When we go to the cinema, we are returning to the womb. There we sit waiting in the cavernous dark, awash in sensory stimuli and mythic archetypes – and even if there are others, either located alongside us or flickering on the screen, nonetheless we remain essentially alone, relating to them only through the internal processes of identification and projection. This is a place where fantasy reigns, with the only reality – apart from the fleshy bounds of our bodies – existing outside, beyond the artificial confines of the theatre.
We Are The Flesh (Tenemos la carne) is set in a similar place – an inside space whose outside is left, at least until an emergence at the every end, entirely to the imagination. Living in solitude, Mariano (Noé Hernández) appears never to leave the dilapidated building that he has made his home. He hauls in fresh food from outside via an umbilical dumb waiter, but mostly subsists on a narcotic liquid that he has distilled himself from fermented bread, which fuels his visions of his (late) mother’s presence.
Into this strange, hermetic environment climb young Fauna (María Evoli) and her brother Lucio (Diego Gamaliel). Starving and homeless, they are taken in by Mariano, and in exchange for food and lodgings, they help him transform the building’s interiors into a womblike set where Mariano can stage his own intoxicated fantasies of foetal return – except that the siblings are now very much part of this perverse world, part of “a family”, as their host will later put it, “and families stay together no matter what.” In the orgiastic scenes of graphic sex, incest, pissing, menstruation, masturbation, murder, rape, and cannibalism that follow, seemingly no transgression is left unturned in the libertine pursuit of happiness without constraint – and even death itself proves to be a barrier that can be transcended.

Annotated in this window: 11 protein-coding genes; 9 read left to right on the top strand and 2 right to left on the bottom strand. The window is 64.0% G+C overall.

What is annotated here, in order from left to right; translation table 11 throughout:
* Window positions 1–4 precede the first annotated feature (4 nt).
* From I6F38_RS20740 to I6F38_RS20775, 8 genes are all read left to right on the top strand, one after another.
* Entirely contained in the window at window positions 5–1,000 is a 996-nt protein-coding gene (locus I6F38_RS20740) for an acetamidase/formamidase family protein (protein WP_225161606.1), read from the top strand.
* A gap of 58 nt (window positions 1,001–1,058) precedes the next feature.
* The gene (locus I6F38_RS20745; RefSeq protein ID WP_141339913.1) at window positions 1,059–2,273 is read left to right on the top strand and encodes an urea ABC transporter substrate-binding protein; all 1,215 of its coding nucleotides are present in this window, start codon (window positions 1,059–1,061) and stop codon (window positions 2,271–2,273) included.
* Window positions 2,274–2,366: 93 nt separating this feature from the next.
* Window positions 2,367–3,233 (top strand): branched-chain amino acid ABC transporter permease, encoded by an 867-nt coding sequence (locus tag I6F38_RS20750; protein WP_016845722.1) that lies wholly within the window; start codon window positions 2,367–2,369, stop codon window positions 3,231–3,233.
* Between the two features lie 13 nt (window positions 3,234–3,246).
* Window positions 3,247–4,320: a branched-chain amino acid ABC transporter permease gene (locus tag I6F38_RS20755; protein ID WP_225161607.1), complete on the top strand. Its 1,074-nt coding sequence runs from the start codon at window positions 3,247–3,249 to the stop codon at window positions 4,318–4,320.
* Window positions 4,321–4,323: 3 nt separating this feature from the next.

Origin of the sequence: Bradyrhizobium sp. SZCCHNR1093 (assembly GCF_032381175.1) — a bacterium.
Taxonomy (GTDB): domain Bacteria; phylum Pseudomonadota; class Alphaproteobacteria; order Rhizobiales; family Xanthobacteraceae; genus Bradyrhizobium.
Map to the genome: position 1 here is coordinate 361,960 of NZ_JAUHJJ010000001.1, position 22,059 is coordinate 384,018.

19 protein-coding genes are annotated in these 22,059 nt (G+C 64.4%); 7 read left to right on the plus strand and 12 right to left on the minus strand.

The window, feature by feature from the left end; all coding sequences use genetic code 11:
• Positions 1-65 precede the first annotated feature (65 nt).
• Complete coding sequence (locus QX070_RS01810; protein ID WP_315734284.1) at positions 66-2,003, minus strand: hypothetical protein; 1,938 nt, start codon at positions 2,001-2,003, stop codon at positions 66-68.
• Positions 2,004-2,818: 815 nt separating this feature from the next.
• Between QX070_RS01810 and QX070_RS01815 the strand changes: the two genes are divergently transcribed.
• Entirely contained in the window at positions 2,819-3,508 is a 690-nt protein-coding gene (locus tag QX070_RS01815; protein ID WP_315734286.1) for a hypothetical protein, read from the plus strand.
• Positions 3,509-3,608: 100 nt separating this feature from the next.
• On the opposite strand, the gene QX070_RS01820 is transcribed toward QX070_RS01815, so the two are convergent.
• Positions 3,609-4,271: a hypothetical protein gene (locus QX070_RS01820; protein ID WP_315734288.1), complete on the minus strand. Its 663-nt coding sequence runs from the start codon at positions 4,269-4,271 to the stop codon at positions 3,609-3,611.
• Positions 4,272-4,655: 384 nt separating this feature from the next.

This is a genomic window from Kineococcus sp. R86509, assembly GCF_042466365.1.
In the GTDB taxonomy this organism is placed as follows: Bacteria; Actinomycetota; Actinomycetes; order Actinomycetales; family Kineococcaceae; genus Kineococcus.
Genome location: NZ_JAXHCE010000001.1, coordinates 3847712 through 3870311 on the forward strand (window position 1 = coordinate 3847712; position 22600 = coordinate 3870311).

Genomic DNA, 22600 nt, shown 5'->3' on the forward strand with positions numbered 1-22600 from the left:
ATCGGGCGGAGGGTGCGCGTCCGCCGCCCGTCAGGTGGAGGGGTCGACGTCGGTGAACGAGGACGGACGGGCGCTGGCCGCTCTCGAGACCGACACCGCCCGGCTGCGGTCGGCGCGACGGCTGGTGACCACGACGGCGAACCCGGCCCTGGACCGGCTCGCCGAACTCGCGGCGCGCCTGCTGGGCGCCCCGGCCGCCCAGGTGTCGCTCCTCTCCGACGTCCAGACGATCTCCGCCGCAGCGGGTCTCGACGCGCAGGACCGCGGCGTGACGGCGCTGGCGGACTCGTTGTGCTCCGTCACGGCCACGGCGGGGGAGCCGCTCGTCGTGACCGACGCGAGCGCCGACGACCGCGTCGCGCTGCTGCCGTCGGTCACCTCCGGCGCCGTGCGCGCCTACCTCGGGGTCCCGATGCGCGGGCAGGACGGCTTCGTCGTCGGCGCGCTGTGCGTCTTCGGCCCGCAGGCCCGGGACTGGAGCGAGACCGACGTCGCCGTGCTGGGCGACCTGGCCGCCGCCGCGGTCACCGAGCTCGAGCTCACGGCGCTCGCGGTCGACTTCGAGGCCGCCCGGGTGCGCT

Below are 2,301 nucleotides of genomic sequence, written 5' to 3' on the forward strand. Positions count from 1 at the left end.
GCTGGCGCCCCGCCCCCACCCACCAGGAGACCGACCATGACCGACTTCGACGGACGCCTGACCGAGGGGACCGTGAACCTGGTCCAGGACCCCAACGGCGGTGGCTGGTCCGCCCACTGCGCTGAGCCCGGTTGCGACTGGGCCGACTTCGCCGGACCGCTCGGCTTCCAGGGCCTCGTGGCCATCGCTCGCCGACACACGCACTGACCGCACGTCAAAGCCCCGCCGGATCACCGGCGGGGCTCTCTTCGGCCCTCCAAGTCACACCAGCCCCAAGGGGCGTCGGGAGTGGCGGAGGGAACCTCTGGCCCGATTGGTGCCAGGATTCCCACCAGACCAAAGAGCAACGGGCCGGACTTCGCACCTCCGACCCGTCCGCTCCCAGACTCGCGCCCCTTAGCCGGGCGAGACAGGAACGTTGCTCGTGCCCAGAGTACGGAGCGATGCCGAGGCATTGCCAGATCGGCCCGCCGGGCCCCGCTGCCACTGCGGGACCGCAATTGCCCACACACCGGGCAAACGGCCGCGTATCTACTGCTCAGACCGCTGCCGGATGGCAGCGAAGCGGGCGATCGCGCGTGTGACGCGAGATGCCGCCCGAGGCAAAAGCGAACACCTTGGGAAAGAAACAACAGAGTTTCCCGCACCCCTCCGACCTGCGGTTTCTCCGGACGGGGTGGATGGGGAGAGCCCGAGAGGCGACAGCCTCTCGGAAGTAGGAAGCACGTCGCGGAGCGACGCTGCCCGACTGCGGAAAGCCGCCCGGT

For his arresting feature debut, 27-year-old Mexican writer/director Emiliano Rocha Minter has created a confronting look at what his nation is like behind closed doors, reduced to its most primal, atavistic form. There is even a scene that outrageously reproduces the lyrics of Mexico’s patriotic national anthem (“think, oh beloved country, that heaven has given you a soldier in every son”) in the context of a soldier’s freakish final sacrifice. It is as though everything here is in retreat, pursuing its most basic, embryonic incarnation, beyond the external restraints of morality. Metamorphosing in his cocoon from beardy weirdy to slick showman, the manically grinning Mariano is the Mephistophelean master of ceremonies, whether as an abiding presence or merely the morbid remnants of an idea coursing through the others’ drug-addled veins – much as Mariano himself is both haunted and defined by uterine memories of his late mother. Yet whether Mariano is in the end alive or dead, he lives on in the flesh of Lucio – who arrives a repressed, vegetarian virgin, but leaves very much reborn as his adopted father’s carnal son.
With its overamplified sound design, its disorientingly biotic sets, its canted, spinning camerawork and its occasional psychedelic use of colours in negative, We Are The Flesh breaks down the barriers between inside and outside, organic and constructed. As it busts one taboo after another, it presents us with a Satanic arch-villain who is also a Christ-like hero, resurrected and offering communion to all who participate in what is “not your average party”. Once viewers have been subjected to this film’s dark, dank tunnel visions and inversions of worldly convention, who knows if they can emerge untainted and intact out the other side. Whatever, this is one hell of a firstborn to have been sired by this diabolical new talent from south of the border.
© Anton Bitel